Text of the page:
Irish playwright George Bernard Shaw said: "We don't stop playing because we grow old; we grow old because we stop playing." This quote hits the nail on the head.
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I remember when I was a kid, playtime was what I looked forward to the most. I think that's on par with most kids. But something happens to us as adults where we get indoctrinated into a system where play gets relegated down the priority list. It's not something we intentionally choose, it's a subtle process where a belief is planted and nurtured that play simply isn't important and as the years go on we wonder why we "feel so old."

Irish playwright George Bernard Shaw said:

"We don't stop playing because we grow old; we grow old because we stop playing."

This quote hits the nail on the head. Youth is a matter of mind and attitude. I was recently sitting with a friend, who is 62 years old, but he doesn't look 62, he looks younger. He told me, "My face reflects who I am on the inside."

Yes, this is true; he is a playful guy, "young at heart" as they say.

Here is an excerpt from "A Mindfulness-Based Stress Reduction Workbook" that says it all. Read it over a couple times:

"Intention shapes our thoughts and words.

Thoughts and words mold our actions.

Thoughts, words, and actions shape our behaviors.

Behaviors sculpt our bodily expressions.

Bodily expressions fashion our character.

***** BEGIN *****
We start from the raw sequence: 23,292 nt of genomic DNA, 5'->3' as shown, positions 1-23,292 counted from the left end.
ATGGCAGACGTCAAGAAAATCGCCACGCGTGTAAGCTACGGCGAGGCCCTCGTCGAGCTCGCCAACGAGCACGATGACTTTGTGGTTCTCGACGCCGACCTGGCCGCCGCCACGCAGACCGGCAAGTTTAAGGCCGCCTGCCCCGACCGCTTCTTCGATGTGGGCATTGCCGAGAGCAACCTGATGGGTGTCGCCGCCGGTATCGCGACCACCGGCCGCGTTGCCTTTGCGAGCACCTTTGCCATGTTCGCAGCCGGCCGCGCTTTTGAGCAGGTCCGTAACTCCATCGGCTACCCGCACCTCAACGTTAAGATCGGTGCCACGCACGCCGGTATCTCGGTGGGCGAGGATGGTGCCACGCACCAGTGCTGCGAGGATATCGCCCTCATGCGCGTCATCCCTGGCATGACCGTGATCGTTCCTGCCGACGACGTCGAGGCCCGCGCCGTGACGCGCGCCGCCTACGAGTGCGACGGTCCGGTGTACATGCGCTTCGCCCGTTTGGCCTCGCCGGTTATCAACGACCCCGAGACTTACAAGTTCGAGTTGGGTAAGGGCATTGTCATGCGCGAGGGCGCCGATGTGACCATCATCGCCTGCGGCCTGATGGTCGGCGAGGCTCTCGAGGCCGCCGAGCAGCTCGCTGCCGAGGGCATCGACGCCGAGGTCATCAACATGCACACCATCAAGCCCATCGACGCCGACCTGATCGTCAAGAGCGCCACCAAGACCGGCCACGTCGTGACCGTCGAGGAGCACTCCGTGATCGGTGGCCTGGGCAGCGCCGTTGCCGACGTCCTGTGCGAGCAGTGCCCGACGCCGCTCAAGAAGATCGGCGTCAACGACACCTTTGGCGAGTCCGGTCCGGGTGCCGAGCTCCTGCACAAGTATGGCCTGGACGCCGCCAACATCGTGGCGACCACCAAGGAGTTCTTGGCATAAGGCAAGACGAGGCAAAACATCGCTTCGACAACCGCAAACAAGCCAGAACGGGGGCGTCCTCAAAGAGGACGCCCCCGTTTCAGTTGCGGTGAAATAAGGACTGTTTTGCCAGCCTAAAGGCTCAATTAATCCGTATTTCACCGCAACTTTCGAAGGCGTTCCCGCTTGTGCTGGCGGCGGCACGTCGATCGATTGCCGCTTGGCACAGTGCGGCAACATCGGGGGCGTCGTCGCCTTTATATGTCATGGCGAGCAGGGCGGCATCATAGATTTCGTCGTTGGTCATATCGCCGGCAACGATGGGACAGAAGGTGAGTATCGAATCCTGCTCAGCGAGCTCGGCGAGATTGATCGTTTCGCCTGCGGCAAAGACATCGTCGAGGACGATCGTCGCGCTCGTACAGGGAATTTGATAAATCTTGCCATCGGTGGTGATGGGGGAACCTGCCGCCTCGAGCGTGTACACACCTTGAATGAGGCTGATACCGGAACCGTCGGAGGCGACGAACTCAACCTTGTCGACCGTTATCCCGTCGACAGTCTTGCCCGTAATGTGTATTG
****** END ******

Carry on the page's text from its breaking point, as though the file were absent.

Our character hardens into what we look like."

It has been said that by the time a person is 50, he or she gets the face they deserve. This is how the mind directly affects the body."

The truth is, we're never too old to start playing again. The question is how can we bring more play into our lives?

Here's one thought:

In her book "The Artist's Way", Julia Cameron suggests creating an "artist's date." All this means is that you take two hours a week to do something creative and/or fun that you would normally tell yourself that you don't have time to do. If you are in a city, this could be going to a neighborhood you've wanted to visit, going to a museum, or even going on a hike somewhere that you've wanted to visit.

You can also take it to journal, play the guitar, read poetry, sit in a coffee shop and write, play video games, or start on that art piece you've been putting off because you "just don't have the time." The point is make it time just for you, a time of intentional play that you normally would not give yourself permission to do.

Don't negotiate with your mind that's telling you there's no time, just plan it and do it.

We need to water the seeds of playfulness in our lives. This is what keeps our youth alive and my guess is it also elongates our lives.

Give it a try!

As always, please share your thoughts, stories and questions below. Your interaction creates a living wisdom for us all to benefit from.

Adapted from a publication on Mindfulness and Psychotherapy at Elisha Goldstein, Ph.D. is Co-author of A Mindfulness-Based Stress Reduction Workbook. You may also find him at

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